Ever noticed how even the most palatial home can look, well, vanilla when there's nothing inside of it? Turning an empty home into a model home can turn a "maybe" into a "yes" in no time at all. The problem is, it's easy to become intoxicated by a model home. A professional interior decorator has worked his or her magic. The drapes are perfect. The French impressionist artwork on the walls perfectly matches the color scheme in that overstuffed chair upon which no shedding dog has ever set foot. The immaculate white carpeting has no Kool-Aid stains. Toys don't litter the stairwell, and a week's worth of newspaper isn't strewn haphazardly on the kitchen table. Wow ... from which strange alien planet do model home families hail? It's as if the Neat-Home Fairy waved her magic wand and erased reality. So you find yourself asking that question: "How much for the furnished model?"
Is buying a model home such a great idea? Yes, sometimes ... and sometimes no. Model homes are, of course, professional decorated with all of the trappings that lure prospective buyers just like yourself. They also contain extras like professional landscaping, wood floors, shelves, perhaps a converted garage for a game room. These are the extras that make you want to buy a home just like it. The problem is that the value of the model exceeds the non-models, which don't contain any of these extras. The garage is a garage, the front yard is bare, the shelves aren't there and the wood floors are vinyl. The big question is: Are you going to have to pay big bucks for the extras in this model home? That depends on market conditions.
If, for example, the market has slowed down considerably, and the development in which the model home is located is nearly sold out, the builder may be willing to strike a deal with you. If that's the case, you may be in for a great deal -- scoring extras like upgraded plush carpeting, wood floors, shelving, even an extra room -- for almost nothing. In fact, many of the extra amenities that make model homes so desirable can be written off by the builder as "expenses." Depending upon market conditions, the builder may or not may not choose to pass those expenses along to the buyer.
But, as with any other home purchase, take off your rose-colored glasses when you're considering a model home. You'll need to find out some background information on the builder. Is the company reputable? Do you have any friends or family members who own homes constructed by this builder, and if so, would they advise you to buy or to run fast? Even if the builder has a good reputation in your area, the model home you're considering may be a "test model," so to speak. In other words, the home may be the first plan of its kind for the builder. The company may have tried new construction techniques or features in this model home that they've never experimented with before, and if so, you've got to consider that those "experiments" may or may not have been wise decisions.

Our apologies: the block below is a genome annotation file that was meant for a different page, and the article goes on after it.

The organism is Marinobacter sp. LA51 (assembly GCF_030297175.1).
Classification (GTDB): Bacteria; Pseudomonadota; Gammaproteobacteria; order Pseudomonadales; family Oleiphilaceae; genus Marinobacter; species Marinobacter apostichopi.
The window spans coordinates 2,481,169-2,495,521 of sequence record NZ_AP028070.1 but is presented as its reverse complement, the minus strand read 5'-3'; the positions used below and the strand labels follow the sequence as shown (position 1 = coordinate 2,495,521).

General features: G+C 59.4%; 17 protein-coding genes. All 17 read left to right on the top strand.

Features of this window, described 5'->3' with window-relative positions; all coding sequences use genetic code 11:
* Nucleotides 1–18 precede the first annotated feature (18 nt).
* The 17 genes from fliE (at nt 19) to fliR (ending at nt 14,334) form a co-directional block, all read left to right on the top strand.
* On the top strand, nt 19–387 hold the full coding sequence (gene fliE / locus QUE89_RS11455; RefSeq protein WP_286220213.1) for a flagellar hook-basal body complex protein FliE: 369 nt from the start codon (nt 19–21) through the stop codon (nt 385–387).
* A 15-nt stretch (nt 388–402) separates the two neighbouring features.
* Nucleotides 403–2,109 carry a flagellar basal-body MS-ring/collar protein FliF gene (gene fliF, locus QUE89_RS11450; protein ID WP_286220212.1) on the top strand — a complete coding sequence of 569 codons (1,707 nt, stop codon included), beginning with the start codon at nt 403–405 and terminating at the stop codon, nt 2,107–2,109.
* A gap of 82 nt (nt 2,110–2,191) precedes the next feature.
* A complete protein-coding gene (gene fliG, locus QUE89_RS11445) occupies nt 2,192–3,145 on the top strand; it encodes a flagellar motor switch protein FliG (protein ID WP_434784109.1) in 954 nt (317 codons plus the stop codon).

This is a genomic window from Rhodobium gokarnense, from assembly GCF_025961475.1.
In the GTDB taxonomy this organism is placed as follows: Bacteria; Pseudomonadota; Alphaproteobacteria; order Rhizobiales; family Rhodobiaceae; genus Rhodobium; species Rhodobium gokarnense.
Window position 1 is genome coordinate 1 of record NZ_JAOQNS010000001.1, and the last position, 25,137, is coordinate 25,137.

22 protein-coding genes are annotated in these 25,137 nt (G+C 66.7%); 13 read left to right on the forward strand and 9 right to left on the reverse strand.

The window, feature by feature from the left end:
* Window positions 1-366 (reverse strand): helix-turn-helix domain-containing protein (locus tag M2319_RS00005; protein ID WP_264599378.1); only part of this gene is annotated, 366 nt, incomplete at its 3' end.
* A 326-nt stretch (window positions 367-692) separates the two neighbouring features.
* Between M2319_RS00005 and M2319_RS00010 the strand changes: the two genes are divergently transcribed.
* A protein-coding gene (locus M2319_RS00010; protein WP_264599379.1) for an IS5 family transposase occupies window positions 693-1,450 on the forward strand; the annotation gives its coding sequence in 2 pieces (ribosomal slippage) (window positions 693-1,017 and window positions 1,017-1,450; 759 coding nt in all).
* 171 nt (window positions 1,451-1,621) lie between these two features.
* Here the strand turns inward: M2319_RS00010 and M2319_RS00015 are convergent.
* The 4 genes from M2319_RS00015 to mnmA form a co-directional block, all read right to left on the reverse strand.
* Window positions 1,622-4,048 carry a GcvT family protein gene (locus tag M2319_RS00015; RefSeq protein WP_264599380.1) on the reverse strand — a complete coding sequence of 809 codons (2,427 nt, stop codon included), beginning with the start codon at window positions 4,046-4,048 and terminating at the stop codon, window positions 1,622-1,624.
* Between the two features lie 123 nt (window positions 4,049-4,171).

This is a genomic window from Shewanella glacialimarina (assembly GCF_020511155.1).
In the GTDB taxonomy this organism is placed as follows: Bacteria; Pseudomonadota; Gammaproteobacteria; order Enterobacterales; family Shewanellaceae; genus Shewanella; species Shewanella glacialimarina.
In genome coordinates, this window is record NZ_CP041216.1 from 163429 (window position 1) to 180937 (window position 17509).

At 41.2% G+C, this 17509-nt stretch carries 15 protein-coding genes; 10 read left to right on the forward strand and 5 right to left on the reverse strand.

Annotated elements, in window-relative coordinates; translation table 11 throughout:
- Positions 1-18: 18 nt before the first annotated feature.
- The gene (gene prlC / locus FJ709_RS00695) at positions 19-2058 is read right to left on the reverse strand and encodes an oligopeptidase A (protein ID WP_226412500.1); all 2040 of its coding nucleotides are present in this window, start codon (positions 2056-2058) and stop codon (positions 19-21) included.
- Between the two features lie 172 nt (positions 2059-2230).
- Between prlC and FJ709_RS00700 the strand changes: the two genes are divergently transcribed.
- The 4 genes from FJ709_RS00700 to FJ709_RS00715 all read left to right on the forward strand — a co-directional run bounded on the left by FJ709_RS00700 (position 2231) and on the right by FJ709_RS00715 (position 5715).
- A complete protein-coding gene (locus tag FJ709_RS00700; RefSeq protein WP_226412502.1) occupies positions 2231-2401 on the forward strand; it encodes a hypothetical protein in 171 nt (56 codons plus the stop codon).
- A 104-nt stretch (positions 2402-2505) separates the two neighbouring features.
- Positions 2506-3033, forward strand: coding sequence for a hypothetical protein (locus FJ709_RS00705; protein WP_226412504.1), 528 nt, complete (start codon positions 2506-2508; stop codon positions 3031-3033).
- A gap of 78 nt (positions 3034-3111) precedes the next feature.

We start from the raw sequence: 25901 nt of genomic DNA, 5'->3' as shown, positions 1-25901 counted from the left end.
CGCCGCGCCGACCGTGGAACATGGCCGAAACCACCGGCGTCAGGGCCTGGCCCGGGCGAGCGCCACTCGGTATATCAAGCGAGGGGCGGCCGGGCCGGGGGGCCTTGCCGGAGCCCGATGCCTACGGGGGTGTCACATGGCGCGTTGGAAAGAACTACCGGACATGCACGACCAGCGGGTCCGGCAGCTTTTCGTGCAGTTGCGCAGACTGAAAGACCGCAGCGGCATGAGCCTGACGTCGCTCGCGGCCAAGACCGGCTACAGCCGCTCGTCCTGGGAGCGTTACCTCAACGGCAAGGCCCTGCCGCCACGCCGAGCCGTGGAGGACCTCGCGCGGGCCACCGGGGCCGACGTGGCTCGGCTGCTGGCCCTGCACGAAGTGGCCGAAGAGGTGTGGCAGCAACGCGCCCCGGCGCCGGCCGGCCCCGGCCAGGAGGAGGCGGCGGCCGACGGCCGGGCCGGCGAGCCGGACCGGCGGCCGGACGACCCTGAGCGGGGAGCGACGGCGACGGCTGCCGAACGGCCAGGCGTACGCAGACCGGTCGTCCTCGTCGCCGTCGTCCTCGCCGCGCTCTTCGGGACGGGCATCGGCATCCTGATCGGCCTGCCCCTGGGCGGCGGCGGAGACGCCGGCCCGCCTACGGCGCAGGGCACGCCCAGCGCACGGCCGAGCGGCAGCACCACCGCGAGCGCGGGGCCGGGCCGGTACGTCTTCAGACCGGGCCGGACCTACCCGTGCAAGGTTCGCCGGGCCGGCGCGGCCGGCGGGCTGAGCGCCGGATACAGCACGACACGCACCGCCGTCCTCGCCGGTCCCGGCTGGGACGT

While you're touring the model home, you, as a prospective buyer, should hold it to the highest standards of quality. Scrutinize details, such as cabinet construction. For example, are cabinets crooked? Open and close the doors to make sure that they do, indeed, open and shut. Do you notice any shelves that slope down the wall slightly? These are signs of sloppy and hasty construction, and they should be red flags that this is not a wise purchase, no matter how low that builder is willing to go.
You'd also to be wise to consider that the home you're considering is, in many aspects, a "used" home. Many people have walked on the carpeting, tracking in dirt and mud; the wood and lineoleum floors may be scuffed or chipped; the paint covering the walls may be scuffed; and the air conditioner or heating unit may be broken after being on nearly 24 hours a day during open houses. Keep in mind that some open houses have been open not for months, but for years, meaning that the home may be exhibiting signs of damage that only a very careful inspection could reveal. As you walk throughout the model home, keep a running list of any signs of disrepair you spot. Talk to the builder about these items, and determine his or her willingness to negotiate the cost of their repair. The builder may offer to cover some of the repairs and not others -- for example, offering to have the carpet professionally cleaned, but the job of repainting the walls would be left up to you.
Before you sign anything, ask to see warranties for all appliances included in the home -- air conditioner and heater, refrigerator, washer and dryer, security system, etc. And perhaps even more important, find out when the builder's warranties expire for construction. This is critical because some builders offer workmanship warranties that begin upon the conclusion of construction, not from the date of purchase. If the model home has been open for years, and then you purchase it, you may be covered by the workmanship warranty for a mere month before it expires. Attempt to negotiate with the builder if the warranty started at the end of construction. Again, if market conditions have slowed considerably in the area and the builder wants to sell the home badly enough, you may be able to hammer out a mutually agreeable deal.
And, of course, before you sign on the dotted line, ask yourself if you're buying impulsively -- based on those fancy drapes, that white carpeting and the new-paint smell. Have you done your homework about the local school system? The neighborhood in which the home is located? What this new home would mean for your daily commute to work? All of those factors have a profound effect on your family's quality of life.
If everything meets to your satisfaction, you just may have found the home of your dreams. If not, then you've saved yourself from an impulse buy that could have tied you and your family to a money pit. Consider yourself a smart shopper, and keep house-hunting.